Carbon forms (graphite, pyrolytic graphite, highly oriented pyrolytic graphite (HOPG), glassy carbon, carbon foam, graphene, buckypaper, etc) are a wide class of materials largely used in technology and energy storage. The huge request of carbon compounds with reliable and tunable physical and chemical properties is tackled by contriving new production protocols and/or compound functionalizations. To achieve these goals, new samples must be tested in a trial-and-error strategy with techniques that provide information in terms of both specimen quality and properties. In this work, we prove that electrochemical scanning probe techniques allow testing the performances of carbon compounds when are used as an electrode inside an electrochemical cell. Comparing the results with a reference sample (namely, HOPG) gives an insight on defects in the specimen structure, performances, and possible applications of the new samples. In this study, we concentrate on traditional carbon forms already employed in many fields versus new recently-developed specimens, in view of possible applications to the field of energy storage.

Electrochemical scanning probe analysis used as a benchmark for carbon forms quality test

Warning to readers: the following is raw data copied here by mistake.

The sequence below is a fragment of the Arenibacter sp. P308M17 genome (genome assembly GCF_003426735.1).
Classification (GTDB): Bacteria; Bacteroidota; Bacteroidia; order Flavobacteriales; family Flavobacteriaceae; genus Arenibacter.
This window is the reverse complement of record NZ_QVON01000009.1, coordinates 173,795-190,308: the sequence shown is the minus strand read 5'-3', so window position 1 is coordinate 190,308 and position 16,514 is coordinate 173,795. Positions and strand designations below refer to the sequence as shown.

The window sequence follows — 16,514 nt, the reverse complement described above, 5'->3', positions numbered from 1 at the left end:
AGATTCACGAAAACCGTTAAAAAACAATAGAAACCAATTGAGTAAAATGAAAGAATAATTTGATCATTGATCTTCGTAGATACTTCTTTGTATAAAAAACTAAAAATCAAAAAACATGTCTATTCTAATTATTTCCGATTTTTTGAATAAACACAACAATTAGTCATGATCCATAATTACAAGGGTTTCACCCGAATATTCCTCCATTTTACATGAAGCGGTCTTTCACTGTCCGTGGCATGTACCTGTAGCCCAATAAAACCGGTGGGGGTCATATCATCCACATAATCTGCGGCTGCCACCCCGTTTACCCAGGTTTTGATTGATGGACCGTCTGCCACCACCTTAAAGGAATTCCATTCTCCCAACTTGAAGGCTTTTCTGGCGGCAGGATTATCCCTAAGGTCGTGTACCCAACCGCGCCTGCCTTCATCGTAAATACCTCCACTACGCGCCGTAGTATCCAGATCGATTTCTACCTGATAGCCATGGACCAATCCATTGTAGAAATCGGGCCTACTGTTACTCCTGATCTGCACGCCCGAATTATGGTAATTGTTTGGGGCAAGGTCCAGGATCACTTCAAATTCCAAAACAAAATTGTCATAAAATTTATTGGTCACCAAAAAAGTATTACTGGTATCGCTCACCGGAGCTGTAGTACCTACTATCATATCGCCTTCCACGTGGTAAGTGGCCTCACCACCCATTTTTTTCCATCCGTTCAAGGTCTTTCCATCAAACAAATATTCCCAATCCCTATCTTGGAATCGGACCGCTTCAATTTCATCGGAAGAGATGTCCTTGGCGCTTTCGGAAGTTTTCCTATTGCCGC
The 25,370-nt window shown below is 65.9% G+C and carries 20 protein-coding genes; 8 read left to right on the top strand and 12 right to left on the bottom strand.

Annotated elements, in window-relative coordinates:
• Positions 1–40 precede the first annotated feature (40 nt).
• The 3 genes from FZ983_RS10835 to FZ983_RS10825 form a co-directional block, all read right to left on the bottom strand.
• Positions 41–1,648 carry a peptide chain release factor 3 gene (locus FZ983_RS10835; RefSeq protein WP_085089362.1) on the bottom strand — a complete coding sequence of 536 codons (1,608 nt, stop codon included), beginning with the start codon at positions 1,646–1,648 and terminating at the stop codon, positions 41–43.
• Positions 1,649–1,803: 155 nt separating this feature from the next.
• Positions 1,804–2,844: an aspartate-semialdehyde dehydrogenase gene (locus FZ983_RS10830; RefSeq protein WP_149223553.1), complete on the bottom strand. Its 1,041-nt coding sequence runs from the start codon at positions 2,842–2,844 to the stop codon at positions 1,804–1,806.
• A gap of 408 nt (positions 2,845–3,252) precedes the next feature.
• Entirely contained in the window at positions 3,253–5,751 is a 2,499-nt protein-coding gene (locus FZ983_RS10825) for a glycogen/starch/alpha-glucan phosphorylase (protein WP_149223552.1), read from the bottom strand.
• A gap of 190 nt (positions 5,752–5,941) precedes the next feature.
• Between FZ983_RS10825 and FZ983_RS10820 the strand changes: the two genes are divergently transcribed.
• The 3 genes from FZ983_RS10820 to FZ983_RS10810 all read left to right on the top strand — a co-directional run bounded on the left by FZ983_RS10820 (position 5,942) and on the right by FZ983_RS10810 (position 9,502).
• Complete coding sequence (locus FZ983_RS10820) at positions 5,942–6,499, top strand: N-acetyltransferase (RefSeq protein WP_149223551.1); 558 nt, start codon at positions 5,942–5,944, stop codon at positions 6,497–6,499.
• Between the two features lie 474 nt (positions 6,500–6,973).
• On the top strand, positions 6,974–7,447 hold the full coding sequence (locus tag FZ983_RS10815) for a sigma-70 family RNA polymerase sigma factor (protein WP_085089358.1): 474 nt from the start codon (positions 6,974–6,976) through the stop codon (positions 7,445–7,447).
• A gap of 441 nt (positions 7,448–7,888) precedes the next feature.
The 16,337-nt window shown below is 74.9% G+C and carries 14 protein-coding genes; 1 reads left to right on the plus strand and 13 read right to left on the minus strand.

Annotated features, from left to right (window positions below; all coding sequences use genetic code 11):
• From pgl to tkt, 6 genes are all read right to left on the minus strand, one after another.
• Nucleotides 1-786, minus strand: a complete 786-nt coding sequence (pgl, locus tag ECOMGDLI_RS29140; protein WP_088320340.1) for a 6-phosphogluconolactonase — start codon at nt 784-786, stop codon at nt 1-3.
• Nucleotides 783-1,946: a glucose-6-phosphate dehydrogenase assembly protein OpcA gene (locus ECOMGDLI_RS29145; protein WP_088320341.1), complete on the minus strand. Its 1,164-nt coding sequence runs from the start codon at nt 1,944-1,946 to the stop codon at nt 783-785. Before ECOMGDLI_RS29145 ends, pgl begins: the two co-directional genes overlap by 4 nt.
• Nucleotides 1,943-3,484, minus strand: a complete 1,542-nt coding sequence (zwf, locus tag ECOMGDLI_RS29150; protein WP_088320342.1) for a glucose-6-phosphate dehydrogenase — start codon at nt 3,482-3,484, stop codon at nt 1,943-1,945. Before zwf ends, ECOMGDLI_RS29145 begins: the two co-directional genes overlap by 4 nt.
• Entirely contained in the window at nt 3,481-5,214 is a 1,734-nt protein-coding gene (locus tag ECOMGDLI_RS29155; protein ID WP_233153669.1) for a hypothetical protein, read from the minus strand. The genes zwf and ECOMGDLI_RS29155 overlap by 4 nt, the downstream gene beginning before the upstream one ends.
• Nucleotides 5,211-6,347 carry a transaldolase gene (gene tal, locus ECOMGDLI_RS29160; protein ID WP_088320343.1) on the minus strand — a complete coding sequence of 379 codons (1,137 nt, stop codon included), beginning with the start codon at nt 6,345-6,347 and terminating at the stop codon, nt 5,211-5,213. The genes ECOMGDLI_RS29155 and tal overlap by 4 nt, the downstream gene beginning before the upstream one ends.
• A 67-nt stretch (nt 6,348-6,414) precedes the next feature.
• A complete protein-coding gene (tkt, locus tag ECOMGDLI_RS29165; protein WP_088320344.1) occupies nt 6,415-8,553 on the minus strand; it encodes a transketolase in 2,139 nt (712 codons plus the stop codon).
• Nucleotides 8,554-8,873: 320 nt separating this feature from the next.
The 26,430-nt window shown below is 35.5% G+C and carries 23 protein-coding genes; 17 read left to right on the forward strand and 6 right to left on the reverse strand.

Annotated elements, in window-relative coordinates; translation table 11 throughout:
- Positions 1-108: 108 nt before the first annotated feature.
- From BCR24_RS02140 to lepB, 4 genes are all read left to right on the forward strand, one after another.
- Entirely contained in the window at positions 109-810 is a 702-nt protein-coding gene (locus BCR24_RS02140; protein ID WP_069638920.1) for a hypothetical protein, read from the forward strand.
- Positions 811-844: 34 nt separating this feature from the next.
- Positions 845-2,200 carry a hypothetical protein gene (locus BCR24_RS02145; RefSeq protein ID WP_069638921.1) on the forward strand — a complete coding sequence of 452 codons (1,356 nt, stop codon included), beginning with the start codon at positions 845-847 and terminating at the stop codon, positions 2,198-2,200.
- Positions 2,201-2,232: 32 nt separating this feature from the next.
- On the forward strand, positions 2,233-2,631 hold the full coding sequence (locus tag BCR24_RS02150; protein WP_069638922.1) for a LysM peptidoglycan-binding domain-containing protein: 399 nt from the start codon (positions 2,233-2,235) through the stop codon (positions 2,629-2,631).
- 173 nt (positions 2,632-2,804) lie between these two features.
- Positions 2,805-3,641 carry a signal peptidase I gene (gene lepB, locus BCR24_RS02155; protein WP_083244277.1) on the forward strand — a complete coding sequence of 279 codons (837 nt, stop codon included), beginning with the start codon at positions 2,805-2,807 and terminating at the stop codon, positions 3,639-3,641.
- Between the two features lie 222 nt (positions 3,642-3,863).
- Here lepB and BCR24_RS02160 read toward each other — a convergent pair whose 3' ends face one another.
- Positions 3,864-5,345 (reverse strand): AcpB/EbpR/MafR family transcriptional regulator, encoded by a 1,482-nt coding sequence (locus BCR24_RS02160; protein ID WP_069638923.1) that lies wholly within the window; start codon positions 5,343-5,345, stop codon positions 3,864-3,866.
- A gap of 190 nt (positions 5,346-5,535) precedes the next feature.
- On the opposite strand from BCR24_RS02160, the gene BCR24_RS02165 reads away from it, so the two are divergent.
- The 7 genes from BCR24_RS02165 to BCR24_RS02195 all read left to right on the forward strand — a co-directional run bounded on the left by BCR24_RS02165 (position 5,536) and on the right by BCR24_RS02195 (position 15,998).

Bussetti, Gianlorenzo;Yivlialin, Rossella;Ciccacci, Franco;Duò, Lamberto;Gibertini, Eugenio;Accogli, Alessandra;Denti, Ilaria;Magagnin, Luca;
2021

Abstract

Carbon forms (graphite, pyrolytic graphite, highly oriented pyrolytic graphite (HOPG), glassy carbon, carbon foam, graphene, buckypaper, etc) are a wide class of materials largely used in technology and energy storage. The huge request of carbon compounds with reliable and tunable physical and chemical properties is tackled by contriving new production protocols and/or compound functionalizations. To achieve these goals, new samples must be tested in a trial-and-error strategy with techniques that provide information in terms of both specimen quality and properties. In this work, we prove that electrochemical scanning probe techniques allow testing the performances of carbon compounds when are used as an electrode inside an electrochemical cell. Comparing the results with a reference sample (namely, HOPG) gives an insight on defects in the specimen structure, performances, and possible applications of the new samples. In this study, we concentrate on traditional carbon forms already employed in many fields versus new recently-developed specimens, in view of possible applications to the field of energy storage.
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Utilizza questo identificativo per citare o creare un link a questo documento: http://hdl.handle.net/11311/1162729
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